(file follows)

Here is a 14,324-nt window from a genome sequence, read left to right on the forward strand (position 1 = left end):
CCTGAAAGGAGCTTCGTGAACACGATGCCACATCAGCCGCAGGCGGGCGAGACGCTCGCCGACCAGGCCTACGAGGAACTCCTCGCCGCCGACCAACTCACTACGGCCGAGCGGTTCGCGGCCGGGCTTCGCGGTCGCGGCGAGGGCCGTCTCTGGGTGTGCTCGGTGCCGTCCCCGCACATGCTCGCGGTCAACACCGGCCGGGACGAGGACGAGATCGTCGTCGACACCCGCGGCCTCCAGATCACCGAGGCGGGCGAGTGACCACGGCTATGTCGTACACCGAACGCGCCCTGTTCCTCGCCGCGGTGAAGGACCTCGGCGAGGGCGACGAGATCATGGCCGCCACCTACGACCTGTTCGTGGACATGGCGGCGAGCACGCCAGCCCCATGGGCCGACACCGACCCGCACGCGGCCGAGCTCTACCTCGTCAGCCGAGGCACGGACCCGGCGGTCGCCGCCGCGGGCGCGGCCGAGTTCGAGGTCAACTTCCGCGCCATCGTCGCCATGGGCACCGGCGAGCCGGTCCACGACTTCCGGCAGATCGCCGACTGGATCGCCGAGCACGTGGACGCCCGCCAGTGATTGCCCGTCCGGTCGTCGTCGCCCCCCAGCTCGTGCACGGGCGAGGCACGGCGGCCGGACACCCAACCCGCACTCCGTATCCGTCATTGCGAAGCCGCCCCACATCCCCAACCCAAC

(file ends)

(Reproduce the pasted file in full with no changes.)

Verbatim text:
Here is a 14,324-nt window from a genome sequence, read left to right on the forward strand (position 1 = left end):
CCTGAAAGGAGCTTCGTGAACACGATGCCACATCAGCCGCAGGCGGGCGAGACGCTCGCCGACCAGGCCTACGAGGAACTCCTCGCCGCCGACCAACTCACTACGGCCGAGCGGTTCGCGGCCGGGCTTCGCGGTCGCGGCGAGGGCCGTCTCTGGGTGTGCTCGGTGCCGTCCCCGCACATGCTCGCGGTCAACACCGGCCGGGACGAGGACGAGATCGTCGTCGACACCCGCGGCCTCCAGATCACCGAGGCGGGCGAGTGACCACGGCTATGTCGTACACCGAACGCGCCCTGTTCCTCGCCGCGGTGAAGGACCTCGGCGAGGGCGACGAGATCATGGCCGCCACCTACGACCTGTTCGTGGACATGGCGGCGAGCACGCCAGCCCCATGGGCCGACACCGACCCGCACGCGGCCGAGCTCTACCTCGTCAGCCGAGGCACGGACCCGGCGGTCGCCGCCGCGGGCGCGGCCGAGTTCGAGGTCAACTTCCGCGCCATCGTCGCCATGGGCACCGGCGAGCCGGTCCACGACTTCCGGCAGATCGCCGACTGGATCGCCGAGCACGTGGACGCCCGCCAGTGATTGCCCGTCCGGTCGTCGTCGCCCCCCAGCTCGTGCACGGGCGAGGCACGGCGGCCGGACACCCAACCCGCACTCCGTATCCGTCATTGCGAAGCCGCCCCACATCCCCAACCCAAC